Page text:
Ramadan is a spiritual month during which muslims able to fast do so from sunrise to sunset. In the UAE it is illegal for anyone over a certain age to eat, drink, smoke, chew gum, and so on, in public during daylight hours. Whilst arrests are very rare for those who forget and take a drink out of habit, the police presence on the UAE’s roads increases considerably.
The reason we see more police on patrol is because Ramadan is also a month during which traffic accidents are more common. Drivers are hungry, tired, and Ramadan working hours mean there are more cars on the roads at the same time. Twice a day, most of the UAE’s busiest areas transform into something resembling a car park.
If you’re driving during Ramadan, here are some considerations.
Many of the UAE’s drivers will be fasting. This means that by mid-afternoon many will be hungry, thirsty, and may be distracted. This distraction combined with the increase in the volume of traffic leads to accidents. Whether you are fasting or not, patience is the key to surviving what could be hours on the road; certainly if your commute is Dubai-Sharjah.
Many drivers, far too many in our opinion, will use the hard shoulder or fast lane safety lane as a way to beat traffic. Others will use entry and exit lanes to cut in when traffic is bad. It’s worth remembering that even the smallest amount of contact between your car and another will add time to your journey, especially if it takes the police a long time to arrive.
If a driver doesn’t have the patience you do and wants to push in without even the courtesy of an indicating light, let them. You will have lost approximately 10 ft of road space as their car takes ‘your’ space, but you will still be moving and on your way home. The police will be monitoring traffic offences and also welcome reports on bad drivers from the public. Your job is to get home safely, let the police do theirs.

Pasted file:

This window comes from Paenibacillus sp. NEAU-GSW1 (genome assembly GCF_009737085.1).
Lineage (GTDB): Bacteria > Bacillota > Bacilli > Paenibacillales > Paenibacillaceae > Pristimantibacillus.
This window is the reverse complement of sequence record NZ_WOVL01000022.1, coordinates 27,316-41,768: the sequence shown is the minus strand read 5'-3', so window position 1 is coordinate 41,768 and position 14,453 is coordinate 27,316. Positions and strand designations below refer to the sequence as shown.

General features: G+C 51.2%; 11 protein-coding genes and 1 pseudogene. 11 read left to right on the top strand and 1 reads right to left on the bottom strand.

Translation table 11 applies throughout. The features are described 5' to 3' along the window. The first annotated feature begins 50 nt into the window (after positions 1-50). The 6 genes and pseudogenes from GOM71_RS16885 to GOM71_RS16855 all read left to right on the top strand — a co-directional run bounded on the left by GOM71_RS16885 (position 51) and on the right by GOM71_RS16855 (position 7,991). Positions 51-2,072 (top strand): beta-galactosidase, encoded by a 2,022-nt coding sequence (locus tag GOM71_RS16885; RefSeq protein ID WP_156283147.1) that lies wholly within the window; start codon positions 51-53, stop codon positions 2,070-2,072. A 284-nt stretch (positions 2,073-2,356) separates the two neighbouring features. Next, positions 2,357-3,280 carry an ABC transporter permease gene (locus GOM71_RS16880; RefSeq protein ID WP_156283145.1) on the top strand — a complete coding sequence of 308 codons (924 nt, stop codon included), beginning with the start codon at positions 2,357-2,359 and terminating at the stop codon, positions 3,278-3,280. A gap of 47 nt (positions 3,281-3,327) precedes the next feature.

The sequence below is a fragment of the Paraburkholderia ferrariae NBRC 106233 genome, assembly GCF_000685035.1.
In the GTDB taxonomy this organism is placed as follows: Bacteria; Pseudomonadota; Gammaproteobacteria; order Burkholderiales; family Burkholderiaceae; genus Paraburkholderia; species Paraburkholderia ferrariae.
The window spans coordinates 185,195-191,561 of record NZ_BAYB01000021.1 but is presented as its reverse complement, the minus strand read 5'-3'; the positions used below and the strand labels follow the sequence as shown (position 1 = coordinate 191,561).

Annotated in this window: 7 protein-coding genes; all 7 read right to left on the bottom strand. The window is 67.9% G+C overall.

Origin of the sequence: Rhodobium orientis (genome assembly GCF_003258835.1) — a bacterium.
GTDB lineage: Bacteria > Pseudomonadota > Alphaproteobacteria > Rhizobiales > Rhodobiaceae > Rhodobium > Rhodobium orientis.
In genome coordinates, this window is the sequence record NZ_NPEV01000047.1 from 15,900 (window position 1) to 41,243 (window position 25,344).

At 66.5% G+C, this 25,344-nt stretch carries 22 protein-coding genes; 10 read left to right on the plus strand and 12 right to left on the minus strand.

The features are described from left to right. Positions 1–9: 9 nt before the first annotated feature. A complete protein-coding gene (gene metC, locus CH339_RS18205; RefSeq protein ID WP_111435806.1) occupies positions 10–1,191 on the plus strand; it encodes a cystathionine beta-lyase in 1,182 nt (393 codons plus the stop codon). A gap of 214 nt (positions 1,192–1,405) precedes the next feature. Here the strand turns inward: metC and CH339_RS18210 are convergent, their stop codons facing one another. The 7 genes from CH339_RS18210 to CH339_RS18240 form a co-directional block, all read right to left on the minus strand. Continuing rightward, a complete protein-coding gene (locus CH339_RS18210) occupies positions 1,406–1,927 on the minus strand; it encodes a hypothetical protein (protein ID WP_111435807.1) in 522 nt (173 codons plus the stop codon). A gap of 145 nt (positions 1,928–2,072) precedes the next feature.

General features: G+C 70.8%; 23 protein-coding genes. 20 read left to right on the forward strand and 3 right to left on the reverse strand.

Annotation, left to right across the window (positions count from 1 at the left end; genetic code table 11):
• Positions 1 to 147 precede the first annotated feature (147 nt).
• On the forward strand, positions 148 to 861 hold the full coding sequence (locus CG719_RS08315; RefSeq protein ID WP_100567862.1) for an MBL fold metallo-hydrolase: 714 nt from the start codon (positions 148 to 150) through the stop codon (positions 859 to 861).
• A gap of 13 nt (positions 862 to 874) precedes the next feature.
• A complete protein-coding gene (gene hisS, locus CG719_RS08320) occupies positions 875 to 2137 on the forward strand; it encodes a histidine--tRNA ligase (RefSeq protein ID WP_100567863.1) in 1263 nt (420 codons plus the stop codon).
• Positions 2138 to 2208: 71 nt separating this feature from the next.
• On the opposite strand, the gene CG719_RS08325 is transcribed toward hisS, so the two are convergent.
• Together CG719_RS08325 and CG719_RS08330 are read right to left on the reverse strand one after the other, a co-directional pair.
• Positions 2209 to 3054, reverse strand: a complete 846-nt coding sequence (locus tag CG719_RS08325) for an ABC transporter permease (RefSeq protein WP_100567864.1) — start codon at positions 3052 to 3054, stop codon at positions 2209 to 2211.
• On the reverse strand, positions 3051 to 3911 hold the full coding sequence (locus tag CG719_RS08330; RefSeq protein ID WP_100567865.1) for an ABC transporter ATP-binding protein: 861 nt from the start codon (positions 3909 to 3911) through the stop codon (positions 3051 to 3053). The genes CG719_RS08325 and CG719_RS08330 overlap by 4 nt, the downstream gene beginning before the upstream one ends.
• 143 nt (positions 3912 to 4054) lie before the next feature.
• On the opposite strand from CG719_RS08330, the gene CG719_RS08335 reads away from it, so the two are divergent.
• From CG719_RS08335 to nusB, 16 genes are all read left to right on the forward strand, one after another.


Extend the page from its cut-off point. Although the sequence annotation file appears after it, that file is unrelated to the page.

Taxi drivers work hard. It may not seem so as sitting in a car is hardly difficult. But, it is when you do it for eight hours. We get frustrated when sitting in traffic for thirty minutes, imagine if your job was to do so all day.
Usually, leaving your PayPerKay car in a car park and taking a taxi the last few kilometres is a good idea. But during Ramadan using taxi’s may not be the optimal choice. Your taxi driver may be fasting and the increase in traffic may be testing his resolve. In Dubai, when in your car, you can leave the scene of a small accident as long as you report the incident to the police later. But a taxi driver must stop even if the damage is minimal. As concentration wanes and accidents happen you could find yourself standing by the side of the road, waiting for another taxi.
During Ramadan rush hour there are no shortcuts, no quick ways, and no back roads. Everywhere a car can go there will be a car. So planning is important. Working hours change which means public and private sector employees finish work at the same time. This is usually between 2-4pm. If you are able to leave your office at 4pm you’re going to enjoy the type of traffic you would expect to find at 4am. Between 4-6pm during Ramadan the UAE’s roads are a drivers dream. You can leave work on time and sit for hours in traffic, or you can stay a little longer and drive home with ease.
Ramadan is a month during which we think about those less fortunate. We also exercise a greater amount of self control. At home, with our families, it is easier to observe Ramadan. On the roads, when trying to get home to our families, it is harder. But, get home we must, because our loved ones are waiting for us. Patience is a virtue.
We wish a you a blessed and safe Ramadan.